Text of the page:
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Non-model organisms: weird critters and the people who study them

Posted by , on 29 January 2024

By Brent Foster and Alexandra Bisia

When the two of us, Brent and Alex, started our Node correspondent positions early last year, we both expressed an interest in non-model organisms (NMOs). While one of us (Brent) works with several NMOs, the other (Alex) is solidly in the mouse camp, arguably the ur-model organism of our days. Since we both declared a shared interest in NMOs, it was a matter of competing or collaborating (har har)! Combining our forces, we identified and individually interviewed five researchers who work with NMOs in their labs. But even in this group, some NMOs are more conventional than others.

Here, we have condensed each individual interview into one “super-interview” that compares and contrasts the questions, the approaches, and the problems these labs encounter in their research. The result is a regular pot pourri of NMO research. As they all understandably had many interesting things to say about their respective research areas, we’ll be uploading individual interviews as articles for The Node throughout the next couple of months.

It’s critical to establish systems facilitating investigations in novel organisms given the urgency to document and understand the rich biodiversity of our natural world and preserve it as best we can. But on top of that, we found these scientists are motivated by a universal human urge to explore something unusual, confusing, or sometimes just plain cool. They demonstrate the true spirit of research.

Although by no means a comprehensive or even representative list of NMOs, we hope this article will encourage people to become familiar with more obscure research models and questions, and perhaps provide the impetus for the field to explore beyond its established comfort zone.

With that, let’s introduce our researchers and their respective NMO(s) of choice:

Iñaki Ruiz-Trillo, OI at the Institute of Evolutionary Biology at Pompeu Fabra University, Barcelona, Spain.
Electron microscope image of Creolimax species, which the Ruiz-Trillo lab works on.

Iñaki Ruiz-Trillo: works with single-celled eukaryotes (Institut de Biologia Evolutiva, Barcelona, Spain)

Image of Octopus bimaculoides, which the Ragsdale lab works on.

Cliff Ragsdale: works with octopus (University of Chicago, USA)

András Simon, PI at the Karolinska Institute in Stockholm, Sweden.
Pleurodeles waltl, a newt species that the Simon lab works on.
Portrait of Michalis Averof, PI at the Functional Genomics Institute of Lyon, France.
Image of Parhyale shrimps, which the Averof lab works on.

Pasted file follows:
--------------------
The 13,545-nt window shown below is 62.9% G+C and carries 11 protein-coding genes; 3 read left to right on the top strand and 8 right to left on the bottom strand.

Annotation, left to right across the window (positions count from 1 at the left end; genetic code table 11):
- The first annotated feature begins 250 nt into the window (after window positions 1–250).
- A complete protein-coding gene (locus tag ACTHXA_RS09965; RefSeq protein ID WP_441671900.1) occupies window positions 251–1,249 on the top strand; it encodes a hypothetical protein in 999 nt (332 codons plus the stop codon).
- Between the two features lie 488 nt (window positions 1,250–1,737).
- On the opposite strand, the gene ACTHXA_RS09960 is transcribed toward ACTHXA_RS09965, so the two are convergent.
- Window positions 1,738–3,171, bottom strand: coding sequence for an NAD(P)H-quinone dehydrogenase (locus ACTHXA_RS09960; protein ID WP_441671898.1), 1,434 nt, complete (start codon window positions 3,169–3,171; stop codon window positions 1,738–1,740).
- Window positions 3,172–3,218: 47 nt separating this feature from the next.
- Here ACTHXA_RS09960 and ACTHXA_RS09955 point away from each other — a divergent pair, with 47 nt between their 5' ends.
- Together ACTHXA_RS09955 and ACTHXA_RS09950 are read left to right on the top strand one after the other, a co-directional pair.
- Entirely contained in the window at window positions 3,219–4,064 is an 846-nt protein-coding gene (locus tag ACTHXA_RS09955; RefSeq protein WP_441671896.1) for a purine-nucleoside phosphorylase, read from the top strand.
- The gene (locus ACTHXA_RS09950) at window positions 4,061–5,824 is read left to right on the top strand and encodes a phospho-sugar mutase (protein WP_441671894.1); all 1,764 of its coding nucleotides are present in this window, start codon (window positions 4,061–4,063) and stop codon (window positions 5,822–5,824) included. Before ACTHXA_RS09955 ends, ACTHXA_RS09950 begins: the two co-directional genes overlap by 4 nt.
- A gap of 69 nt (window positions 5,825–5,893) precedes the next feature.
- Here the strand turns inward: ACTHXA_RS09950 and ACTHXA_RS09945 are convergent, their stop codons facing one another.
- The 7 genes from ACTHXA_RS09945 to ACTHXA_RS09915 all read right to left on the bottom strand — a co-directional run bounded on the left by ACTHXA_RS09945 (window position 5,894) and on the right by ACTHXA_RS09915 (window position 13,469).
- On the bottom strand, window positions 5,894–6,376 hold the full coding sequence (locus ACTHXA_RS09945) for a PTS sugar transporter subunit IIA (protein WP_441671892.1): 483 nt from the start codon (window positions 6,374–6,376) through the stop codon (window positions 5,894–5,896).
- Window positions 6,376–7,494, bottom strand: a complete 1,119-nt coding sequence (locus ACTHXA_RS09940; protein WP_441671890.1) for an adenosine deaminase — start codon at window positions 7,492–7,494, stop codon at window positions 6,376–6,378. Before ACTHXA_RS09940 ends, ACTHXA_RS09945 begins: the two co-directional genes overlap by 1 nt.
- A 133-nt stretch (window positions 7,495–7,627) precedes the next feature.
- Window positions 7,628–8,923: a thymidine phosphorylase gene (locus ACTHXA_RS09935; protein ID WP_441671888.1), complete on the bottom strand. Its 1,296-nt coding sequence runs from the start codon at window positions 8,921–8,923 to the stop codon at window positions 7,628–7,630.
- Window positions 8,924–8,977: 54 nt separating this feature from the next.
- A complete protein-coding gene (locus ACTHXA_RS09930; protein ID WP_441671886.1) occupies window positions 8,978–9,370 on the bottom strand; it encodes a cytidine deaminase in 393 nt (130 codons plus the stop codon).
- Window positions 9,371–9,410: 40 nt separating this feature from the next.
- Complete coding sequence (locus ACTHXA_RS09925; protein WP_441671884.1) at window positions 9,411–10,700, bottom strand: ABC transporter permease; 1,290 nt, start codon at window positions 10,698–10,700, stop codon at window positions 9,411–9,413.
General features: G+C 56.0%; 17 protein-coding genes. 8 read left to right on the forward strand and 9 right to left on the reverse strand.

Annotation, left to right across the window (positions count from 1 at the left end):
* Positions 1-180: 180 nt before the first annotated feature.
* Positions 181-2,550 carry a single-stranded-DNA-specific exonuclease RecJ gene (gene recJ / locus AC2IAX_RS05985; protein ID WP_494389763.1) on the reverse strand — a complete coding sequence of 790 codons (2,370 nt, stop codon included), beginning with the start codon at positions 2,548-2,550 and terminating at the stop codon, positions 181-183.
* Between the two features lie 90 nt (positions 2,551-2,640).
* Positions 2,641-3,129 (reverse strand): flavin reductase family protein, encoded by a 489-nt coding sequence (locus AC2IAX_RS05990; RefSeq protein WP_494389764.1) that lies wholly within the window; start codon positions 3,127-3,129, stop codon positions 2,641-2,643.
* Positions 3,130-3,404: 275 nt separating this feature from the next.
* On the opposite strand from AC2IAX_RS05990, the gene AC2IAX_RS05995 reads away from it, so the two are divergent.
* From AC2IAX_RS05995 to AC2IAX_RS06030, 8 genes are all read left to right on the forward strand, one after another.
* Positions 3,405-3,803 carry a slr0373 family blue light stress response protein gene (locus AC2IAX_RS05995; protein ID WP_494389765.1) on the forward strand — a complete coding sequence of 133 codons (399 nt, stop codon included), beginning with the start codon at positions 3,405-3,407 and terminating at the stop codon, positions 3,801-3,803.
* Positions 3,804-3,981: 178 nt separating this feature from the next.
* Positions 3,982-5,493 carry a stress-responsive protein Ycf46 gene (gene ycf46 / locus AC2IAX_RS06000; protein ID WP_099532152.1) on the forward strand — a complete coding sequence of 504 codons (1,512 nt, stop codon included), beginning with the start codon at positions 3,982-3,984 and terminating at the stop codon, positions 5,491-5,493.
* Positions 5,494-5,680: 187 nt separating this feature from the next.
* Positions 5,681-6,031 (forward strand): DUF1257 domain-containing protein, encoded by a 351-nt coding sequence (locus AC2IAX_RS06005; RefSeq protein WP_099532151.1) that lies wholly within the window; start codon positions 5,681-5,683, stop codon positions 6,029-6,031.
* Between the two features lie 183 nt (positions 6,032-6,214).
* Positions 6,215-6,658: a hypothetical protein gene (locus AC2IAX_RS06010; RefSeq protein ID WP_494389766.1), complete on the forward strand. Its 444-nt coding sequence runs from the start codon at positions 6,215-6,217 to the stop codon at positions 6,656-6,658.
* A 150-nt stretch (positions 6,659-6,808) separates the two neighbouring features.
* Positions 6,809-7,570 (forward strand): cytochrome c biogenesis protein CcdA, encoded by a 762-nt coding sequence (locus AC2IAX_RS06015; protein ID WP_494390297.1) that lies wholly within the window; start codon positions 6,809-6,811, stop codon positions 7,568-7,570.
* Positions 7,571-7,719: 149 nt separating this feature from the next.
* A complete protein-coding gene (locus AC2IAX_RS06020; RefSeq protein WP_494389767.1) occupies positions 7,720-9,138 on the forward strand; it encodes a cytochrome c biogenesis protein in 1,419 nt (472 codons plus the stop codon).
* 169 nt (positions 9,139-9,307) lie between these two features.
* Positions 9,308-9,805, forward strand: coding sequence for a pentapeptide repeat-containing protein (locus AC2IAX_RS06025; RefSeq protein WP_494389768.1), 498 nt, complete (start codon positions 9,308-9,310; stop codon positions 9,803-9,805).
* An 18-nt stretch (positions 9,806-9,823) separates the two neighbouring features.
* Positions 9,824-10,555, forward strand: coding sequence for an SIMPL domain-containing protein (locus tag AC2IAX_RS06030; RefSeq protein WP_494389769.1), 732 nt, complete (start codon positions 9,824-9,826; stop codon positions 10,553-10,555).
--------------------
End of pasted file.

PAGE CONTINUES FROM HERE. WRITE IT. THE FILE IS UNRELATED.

Michalis Averof: works with shrimps (Institut de Génomique Fonctionelle de Lyon, France)

Patricia Ornelas-García, PI at the National Autonomous University of Mexico.
Image of Astyanax Mexican cavefish, which the Ornelas-García lab works on.

Patricia Ornelas-García: works with Mexican cavefish (Universidad Nacional Autónoma de Mexico)

Could you give us a short summary of your research?

Iñaki Ruiz-Trillo (single-celled eukaryotes)

What fascinates me is the evolutionary transitions. I did my PhD in one of the major evolutionary transitions—the original bilaterian, that transition from radial symmetry to bilaterally symmetrical animals. I was looking to do a postdoc on the origin of eukaryotes. My supervisor proposed to me, saying, ‘I have a very weird organism that seems to be closely related to animals. Would you be interested in the origin of animals?’ I said yes, I’d be interested, and then I started to work.

Cliff Ragsdale (octopus)

I did a post-doc on amphibian limb regeneration. In my own lab I moved into neuroembryology—essentially chick molecular experimental biology focusing primarily on midbrain development. And then about 2 decades ago, I switched to evolutionary neuroscience and was interested in two problems: one, the evolution of the neocortex and the other is on cephalopods, specifically octopus. I was interested in how a large brain could be organized apart from the vertebrate design.

Michalis Averof (shrimp)

In the lab we study regeneration using this small crustacean [Parhyale hawaiensis] as our model. Ever since my PhD, I was interested in comparative developmental biology, in what different organisms can tell us about mechanisms of development and how those mechanisms evolve. This is how we started to work with crustaceans. Then gradually regeneration, which was a side project, became our main focus.

Patricia Ornelas-García (Mexican cavefish)

I work mainly with the systematics and speciation mechanisms in freshwater fish species. Since my PhD, I have worked with Astyanax. In the beginning, I just wanted to [study] as many [Astyanax populations from various] caves as we could, so we could test these hypotheses of how many times the fish has been able to adapt to the caves. Nowadays, we are starting to move to some developmental analyses. So far, we have been able to reproduce five [Astyanax] populations, different from the common ones like Pachón or Tinaja. We are trying to compare the differences during early development. We are also exploring the phenotypic convergence with other cavefish in Mexico, particularly in some processes related with asymmetry.